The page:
# Math Mondays: Pi Day Blog Hop

Pi Day is just two weeks away. It's a Monday, so I am planning it now so that we can kick off the week with some fun. Read on for ideas of what I am planning, but first, some fun Pi Day Facts:

Pi Day is a great day to play with irrational and rational numbers. First, we talk a little about the definition of irrational numbers and rational numbers.

Mathsteps has a pretty good diagram of how rational and irrational numbers fit in the big scheme of numbers here.

After a brief discussion, we get down to business "showing" an irrational number of our choice. I give students three options: beads, paper chains, and cityscapes to represent irrational numbers.

To make the beaded necklaces, students take a variety of beads (you need at least 10 unique beads) and set up a code for each color/shape as a representative of a number.

In the photo above, you can see that there is a round purple bead for 5, an orange bead for 9, etc.

Each student selects an irrational number to make such as pi or root 2. Students string the beads on a string in the order of the numbers of the irrational number. I let the students decide how many beads (numbers) to put on but give a minimum of 25. Last year one of the students said upon finishing her necklace: "I'm wearing Pi". Another student reflected that now she completely understands what it means when a number is an irrational number versus a rational number. The cityscapes and paper chains are great fun as well and employ similar principals. Get a full set of the activities here.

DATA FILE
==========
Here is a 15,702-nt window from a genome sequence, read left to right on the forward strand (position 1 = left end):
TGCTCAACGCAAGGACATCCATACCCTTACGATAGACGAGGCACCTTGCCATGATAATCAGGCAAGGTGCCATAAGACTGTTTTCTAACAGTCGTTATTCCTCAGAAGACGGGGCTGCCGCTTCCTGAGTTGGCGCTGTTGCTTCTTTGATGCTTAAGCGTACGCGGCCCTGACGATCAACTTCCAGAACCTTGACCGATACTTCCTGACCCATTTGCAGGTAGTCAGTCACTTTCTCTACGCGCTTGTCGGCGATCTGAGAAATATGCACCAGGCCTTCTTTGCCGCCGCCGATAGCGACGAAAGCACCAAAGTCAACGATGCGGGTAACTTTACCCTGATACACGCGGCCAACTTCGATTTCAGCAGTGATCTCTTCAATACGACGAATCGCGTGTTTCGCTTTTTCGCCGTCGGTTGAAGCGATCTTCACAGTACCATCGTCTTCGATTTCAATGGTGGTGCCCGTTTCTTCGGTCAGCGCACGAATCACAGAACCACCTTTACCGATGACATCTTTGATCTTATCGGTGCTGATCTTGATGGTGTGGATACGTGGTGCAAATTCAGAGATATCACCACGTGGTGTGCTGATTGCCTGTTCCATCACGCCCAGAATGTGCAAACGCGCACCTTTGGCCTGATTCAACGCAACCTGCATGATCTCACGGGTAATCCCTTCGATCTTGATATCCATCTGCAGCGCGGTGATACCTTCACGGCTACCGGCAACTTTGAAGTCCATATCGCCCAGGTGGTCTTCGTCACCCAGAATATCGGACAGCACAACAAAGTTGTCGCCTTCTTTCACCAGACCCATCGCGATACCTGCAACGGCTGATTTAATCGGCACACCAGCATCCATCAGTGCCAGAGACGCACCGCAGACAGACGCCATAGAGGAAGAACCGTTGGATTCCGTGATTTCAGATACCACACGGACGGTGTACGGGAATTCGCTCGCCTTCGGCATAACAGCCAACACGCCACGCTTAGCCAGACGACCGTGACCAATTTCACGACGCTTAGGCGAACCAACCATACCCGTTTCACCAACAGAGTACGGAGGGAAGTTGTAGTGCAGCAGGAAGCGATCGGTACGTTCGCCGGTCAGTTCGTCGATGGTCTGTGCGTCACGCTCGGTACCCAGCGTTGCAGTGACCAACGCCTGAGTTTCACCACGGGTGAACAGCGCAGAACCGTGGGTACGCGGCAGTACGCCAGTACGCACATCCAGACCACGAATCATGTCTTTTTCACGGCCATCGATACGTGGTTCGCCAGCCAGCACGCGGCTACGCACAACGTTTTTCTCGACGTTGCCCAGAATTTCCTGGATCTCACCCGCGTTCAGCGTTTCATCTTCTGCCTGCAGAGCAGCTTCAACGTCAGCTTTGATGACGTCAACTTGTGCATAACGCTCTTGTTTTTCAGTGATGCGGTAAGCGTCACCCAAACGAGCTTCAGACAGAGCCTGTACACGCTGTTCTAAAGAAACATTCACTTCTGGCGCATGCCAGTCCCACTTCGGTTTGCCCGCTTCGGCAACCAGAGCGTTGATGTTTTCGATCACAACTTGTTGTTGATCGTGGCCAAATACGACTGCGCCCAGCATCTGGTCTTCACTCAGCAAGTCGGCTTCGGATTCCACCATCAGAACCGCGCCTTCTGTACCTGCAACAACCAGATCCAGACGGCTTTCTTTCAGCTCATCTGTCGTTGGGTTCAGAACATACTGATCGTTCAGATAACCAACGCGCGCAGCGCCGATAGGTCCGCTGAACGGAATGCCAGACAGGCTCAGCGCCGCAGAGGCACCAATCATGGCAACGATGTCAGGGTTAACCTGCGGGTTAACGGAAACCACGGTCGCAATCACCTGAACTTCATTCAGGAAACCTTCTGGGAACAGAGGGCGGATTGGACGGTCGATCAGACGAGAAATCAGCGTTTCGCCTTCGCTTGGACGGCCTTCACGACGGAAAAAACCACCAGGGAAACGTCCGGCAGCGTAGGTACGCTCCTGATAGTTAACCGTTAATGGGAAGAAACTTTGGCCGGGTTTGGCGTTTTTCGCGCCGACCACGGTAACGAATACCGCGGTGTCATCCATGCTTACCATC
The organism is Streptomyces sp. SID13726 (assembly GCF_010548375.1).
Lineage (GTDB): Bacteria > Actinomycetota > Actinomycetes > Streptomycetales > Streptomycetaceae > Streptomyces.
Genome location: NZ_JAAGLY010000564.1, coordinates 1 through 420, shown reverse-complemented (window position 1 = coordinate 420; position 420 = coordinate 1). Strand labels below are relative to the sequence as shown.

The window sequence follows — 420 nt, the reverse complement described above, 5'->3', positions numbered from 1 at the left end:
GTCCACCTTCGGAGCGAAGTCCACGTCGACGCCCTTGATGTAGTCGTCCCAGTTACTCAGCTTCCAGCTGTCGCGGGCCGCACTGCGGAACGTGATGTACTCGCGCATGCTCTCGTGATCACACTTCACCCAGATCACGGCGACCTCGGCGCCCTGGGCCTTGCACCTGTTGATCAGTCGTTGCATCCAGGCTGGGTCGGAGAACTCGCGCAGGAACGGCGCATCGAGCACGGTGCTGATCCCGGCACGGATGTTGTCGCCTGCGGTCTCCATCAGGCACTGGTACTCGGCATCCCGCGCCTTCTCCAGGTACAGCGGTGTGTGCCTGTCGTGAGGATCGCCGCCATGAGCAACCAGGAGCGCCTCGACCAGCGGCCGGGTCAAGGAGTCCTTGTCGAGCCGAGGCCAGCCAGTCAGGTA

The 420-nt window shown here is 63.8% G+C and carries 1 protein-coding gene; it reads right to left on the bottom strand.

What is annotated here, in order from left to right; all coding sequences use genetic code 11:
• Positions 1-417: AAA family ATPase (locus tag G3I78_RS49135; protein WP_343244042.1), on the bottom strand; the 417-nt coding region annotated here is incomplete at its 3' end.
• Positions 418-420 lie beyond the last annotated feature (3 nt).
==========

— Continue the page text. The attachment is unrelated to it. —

For other great ideas for Pi Day, check out the posts from fellow teacher-bloggers below.

- Pi is the most recognized irrational number in the world.
- Comedian John Evans once quipped: “What do you get if you divide the circumference of a jack-o’-lantern by its diameter? Pumpkin Ï€.
- The symbol for pi (Ï€) has been used regularly in its mathematical sense only for the past 250 years.

- If the circumference of the earth were calculated using Ï€ rounded to only the ninth decimal place, an error of no more than one quarter of an inch in 25,000 miles would result.
- Egyptologists and followers of mysticism have been fascinated for centuries by the fact that the Great Pyramid at Giza seems to approximate pi. The vertical height of the pyramid has the same relationship to the perimeter of its base as the radius of a circle has to its circumference.
- The first 144 digits of pi add up to 666 (which many scholars say is “the mark of the Beast”). And 144 = (6+6) x (6+6).
- Ancient mathematicians tried to compute pi by inscribing polygons with more and more sides that would more closely approach the area of a circle. Archimedes used a 96-sided polygon. Chinese mathematicians Liu Hui inscribed a 192-sided polygon and then a 3,072-sided polygon to calculate pi to 3.14159. Tsu Ch’ung and his son inscribed polygons with as many as 24,576 sides to calculate pi (the result had only an 8-millionth of 1% difference from the now accepted value of pi).